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OH NO! The Adam/God Theory Returns!


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Look, I'm at my parents house during christmas break right now. I don't have all of my books handy here. If you'd like, I could probably dig up more info on it when I get home and send it to you via email or the message board. Once again, I'm not advocating the Adam God Theory. I don't believe it. But I beleive it was taught and I'm pretty confident that I understand what was being taught.

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He did, however, always refer to Adam as "Michael" or even as "Yahovah Michael."

This is incorrect. Therer are a number of discourses in which Brigham Young speaks of Adam, but does not refer to him as Michael.

You misunderstood me. I didn't mean that in every talk he refers to him as Michael or Yahovah Michael. I meant, he doesn't ever refer to him in any other way thatn Adam/Michael/Yahovah Michael and other varients of those names. He never refers to him as ELohim, or Jehovah.

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demmick, not to sound haughty or anything, but the two Adam theory just doesn't stack up with the things I've read.  I think I've read nearly everything ever written on the topic, everything ever said by Brigham Young on the topic, etc.  It just doesn't fit.  For Brigham Young, Father Adam was the father of our spirits, he came here to be the first man and to make physical bodies for his children, and he fathered Jesus Christ.  He even mentioned in the talk I refered to above that he believed Adam didn't die but that he returned to Heaven when his life was done here.  I recommend you read the lecture at the veil as well.  It says pretty much the same thing as the talk quoted above.  He was pretty clear and emphatic about it.  However, it appears that Brigham Young taught two different contradicting things on the topic.  Bruce R. McConkie said you have to chose which Brigham you'll believe (see the Eugene England letter).  I, for one, chose to believe what the scriptures teach and what Joseph Smith taught.  The "Adam-God theory" doesn't add up.

EDIT: typo

I also have read everything that Brigham Young said about Adam and the two Adam theory stacks up quit nicely. Demmick, I think you are on the right track.

The so-called "lecture at the veil" was actually some spontaneous remarks given by Brigham Young at his house on 7 February 1877 and written by John L Nuttall in his private journal, not a discourse given in the temple.

Elden Watson has pointed out that Elder McConkie recanted what he said in the Eugene England letter after Watson explained his understanding of what Brigham Young taught concerning Adam -- essentially the two Adam theory. http://www.wasatchnet.net/users/ewatson/7AdamGod.htm

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Elden Watson has pointed out that Elder McConkie recanted what he said in the Eugene England letter after Watson explained his understanding of what Brigham Young taught concerning Adam -- essentially the two Adam theory. http://www.wasatchnet.net/users/ewatson/7AdamGod.htm

That is nothing more than hersay. It's impossible to verify what Elder McConkie said (if he did say anything at all) to brother Watson. However, it is very verifible to see what he said in the Eugene England letter.

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After reading this talk through, I disagree that Brigham Young teaches that Adam is God, our Heavenly Father.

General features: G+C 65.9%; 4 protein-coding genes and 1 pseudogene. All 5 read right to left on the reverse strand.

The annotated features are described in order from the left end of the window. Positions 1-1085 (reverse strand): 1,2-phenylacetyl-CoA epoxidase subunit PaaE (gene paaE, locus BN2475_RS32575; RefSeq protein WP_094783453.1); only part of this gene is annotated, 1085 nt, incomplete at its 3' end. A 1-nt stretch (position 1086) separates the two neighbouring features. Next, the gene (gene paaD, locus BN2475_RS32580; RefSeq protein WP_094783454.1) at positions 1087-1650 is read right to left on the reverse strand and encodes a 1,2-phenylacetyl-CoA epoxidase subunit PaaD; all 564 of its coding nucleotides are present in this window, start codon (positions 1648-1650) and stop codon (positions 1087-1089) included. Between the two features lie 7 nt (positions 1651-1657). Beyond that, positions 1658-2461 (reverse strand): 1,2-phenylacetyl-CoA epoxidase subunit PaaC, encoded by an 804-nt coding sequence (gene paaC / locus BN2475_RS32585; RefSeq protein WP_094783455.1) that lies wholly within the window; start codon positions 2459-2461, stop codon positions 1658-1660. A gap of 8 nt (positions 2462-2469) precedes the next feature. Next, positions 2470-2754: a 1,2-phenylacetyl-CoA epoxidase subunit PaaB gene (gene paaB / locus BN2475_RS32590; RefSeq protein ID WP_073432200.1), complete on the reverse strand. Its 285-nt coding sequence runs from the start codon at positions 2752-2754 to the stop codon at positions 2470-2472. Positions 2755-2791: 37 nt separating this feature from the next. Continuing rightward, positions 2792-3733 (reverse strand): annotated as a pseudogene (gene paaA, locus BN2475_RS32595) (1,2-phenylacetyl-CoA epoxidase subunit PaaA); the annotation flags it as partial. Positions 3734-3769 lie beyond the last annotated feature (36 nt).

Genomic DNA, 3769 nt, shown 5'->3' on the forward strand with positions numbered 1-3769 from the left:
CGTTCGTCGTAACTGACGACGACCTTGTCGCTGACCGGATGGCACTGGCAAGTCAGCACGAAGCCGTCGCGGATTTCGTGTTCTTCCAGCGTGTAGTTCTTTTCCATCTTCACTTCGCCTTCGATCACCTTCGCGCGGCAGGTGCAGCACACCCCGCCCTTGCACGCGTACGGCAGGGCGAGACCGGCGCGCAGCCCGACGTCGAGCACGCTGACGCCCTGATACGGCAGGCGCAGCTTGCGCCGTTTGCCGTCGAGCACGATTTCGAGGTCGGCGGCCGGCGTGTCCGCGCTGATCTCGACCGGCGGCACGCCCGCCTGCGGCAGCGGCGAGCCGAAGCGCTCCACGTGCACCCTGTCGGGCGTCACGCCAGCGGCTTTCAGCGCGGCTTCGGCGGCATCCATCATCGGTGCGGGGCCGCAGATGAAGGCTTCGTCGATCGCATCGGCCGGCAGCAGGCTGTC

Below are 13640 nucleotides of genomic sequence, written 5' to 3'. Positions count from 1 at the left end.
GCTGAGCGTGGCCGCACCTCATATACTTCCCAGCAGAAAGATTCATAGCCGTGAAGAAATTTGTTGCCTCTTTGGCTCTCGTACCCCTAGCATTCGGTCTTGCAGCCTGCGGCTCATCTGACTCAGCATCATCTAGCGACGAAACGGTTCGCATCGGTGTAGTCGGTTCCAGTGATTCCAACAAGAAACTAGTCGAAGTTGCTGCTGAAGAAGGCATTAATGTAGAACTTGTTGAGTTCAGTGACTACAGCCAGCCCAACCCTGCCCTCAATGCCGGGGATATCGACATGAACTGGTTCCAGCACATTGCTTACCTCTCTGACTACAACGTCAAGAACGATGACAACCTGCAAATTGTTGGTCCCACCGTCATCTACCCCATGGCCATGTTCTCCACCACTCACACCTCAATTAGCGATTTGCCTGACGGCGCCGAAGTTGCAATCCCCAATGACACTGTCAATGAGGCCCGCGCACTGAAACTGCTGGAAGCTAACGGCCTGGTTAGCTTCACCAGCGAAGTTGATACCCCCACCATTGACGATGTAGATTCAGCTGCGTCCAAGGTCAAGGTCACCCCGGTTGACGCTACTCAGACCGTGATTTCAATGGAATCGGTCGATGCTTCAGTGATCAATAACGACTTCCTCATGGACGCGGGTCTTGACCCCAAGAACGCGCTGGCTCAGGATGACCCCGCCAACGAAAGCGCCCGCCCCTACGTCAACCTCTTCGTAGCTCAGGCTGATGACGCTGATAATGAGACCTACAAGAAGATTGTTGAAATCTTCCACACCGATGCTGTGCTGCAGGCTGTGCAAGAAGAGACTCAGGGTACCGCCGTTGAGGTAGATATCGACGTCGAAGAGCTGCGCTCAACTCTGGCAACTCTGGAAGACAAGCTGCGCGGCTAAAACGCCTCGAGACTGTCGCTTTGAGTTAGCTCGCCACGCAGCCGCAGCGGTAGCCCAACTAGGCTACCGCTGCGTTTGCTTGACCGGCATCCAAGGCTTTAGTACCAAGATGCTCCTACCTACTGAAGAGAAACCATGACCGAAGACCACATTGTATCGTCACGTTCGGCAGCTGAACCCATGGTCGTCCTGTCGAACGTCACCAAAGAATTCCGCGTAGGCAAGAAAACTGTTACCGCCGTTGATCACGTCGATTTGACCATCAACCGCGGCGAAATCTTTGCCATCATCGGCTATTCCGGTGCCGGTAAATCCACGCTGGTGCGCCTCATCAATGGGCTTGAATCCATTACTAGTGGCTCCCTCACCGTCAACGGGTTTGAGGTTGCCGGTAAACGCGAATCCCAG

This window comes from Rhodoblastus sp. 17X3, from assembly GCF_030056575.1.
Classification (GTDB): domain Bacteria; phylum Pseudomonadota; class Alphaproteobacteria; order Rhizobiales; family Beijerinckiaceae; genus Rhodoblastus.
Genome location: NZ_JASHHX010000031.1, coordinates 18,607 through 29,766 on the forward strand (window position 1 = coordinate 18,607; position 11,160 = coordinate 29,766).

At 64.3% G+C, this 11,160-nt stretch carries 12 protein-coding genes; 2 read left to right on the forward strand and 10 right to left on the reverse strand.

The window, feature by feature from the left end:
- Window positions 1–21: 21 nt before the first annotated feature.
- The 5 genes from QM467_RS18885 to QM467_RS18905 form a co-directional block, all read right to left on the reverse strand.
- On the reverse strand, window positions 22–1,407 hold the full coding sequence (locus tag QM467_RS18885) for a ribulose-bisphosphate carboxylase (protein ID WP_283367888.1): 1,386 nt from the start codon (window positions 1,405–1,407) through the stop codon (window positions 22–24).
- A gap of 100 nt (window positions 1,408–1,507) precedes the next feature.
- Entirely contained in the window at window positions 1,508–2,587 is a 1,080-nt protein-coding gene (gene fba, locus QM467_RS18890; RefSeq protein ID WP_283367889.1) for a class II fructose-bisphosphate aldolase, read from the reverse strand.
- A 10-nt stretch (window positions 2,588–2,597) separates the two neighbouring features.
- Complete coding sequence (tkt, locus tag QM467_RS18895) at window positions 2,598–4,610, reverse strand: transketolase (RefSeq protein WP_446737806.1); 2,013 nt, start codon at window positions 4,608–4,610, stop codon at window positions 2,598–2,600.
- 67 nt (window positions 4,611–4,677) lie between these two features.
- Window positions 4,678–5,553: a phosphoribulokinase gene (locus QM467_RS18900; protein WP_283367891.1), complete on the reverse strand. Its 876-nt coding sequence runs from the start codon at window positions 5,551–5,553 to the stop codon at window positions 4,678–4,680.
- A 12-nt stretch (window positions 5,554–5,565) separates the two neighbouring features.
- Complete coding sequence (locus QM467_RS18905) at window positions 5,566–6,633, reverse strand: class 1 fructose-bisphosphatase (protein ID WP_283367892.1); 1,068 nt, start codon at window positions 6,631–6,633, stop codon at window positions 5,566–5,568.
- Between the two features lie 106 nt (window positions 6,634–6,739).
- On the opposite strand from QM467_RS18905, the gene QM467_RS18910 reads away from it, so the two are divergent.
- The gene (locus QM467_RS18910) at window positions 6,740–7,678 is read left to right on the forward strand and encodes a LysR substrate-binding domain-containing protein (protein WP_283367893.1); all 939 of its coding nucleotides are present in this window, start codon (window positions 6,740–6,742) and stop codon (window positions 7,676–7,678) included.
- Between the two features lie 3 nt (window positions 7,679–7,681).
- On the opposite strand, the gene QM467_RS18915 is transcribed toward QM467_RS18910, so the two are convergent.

In several paragraphs Brigham Young recognizes Adam and our Heavenly Father as seperate:

This is what I was teferring to by the common misunderstanding. I think we are making a really small box to not think outside of when we confine ourselves to one or two possibilities of what BY was trying to teach. I would suggest considering other possibilities in light of all of the information. Consider the opinions of McConkie et al. but not as statement of truth. I found it interesting that McConkie dismisses much of BY's comments as unprophetic, but much weight is given to his own comments.

There is certainly no absolute answer hiding in the archives, but there are alternate understandings.

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I recognize that Brigham Young taught some strange doctrine in many of the mentioned discourses. I am just not satisfied that we are understanding exactly what he is teaching.

Here is an interesting quote from the link of A/G quotes I gave you:

28. Journal of William Clayton; Utah State Historical Society; Oct. 3 1852.

"A morning meeting was held at which Orson Spencer and Orson Pratt spoke on the subject of Adam.

Spencer spoke of Adam "coming to this earth in the morning of creation WITH A RESURRECTED BODY and etc...

He was followed by Elder Orson Pratt on the same subject...He takes the literal reading of the scriptures for his guide, and maintains that God took the dust of the earth, and molded a body into which he put the spirit of man, just as we have generally understood from the scriptures; while Brother Spencer endeavors to substantiate THE POSITION TAKEN BY PRESIDENT YOUNG; Viz, that Adam came to this earth WITH A RESURRECTED BODY, and became mortal by eating the fruits of the earth, which was earthy.

The subject was finally left in so much difficulty and obscurity as it has been from the beginning...Elder Pratt advised the Brethren to pray to God for knowledge of the true principles, and it appears evident that when ever the question is decided, it will have to be by revelation from God."

At an afternoon meeting four other Elders talked on the same subject, "without, however, bringing new light in regard to it. The knowledge of the truth in relation to the whole matter, is in the bosom of God, and when he sees fit to give the key, it will be plain and easy to understand."

From: Pages of A/G quotes

It seems pretty clear to me, based on just this record made by William Clayton in his Journal, that President Young unmistakably taught that Adam came to the Garden with a RESURRECTED body. There are a multitude of other quotes that support this.

Can we all totally agree President Young taught Adam came to Eden with a resurrected body? That would be a good first step in deciding exactly what President Young taught.


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Sacred Hymns and Spiritual Songs for the Church of Jesus Christ of Latter-day Saints, 11th Edition, revised in Liverpool, 1856, by Franklin D. Richards, Apostle; p. 375. See also the 25th edition, 1912.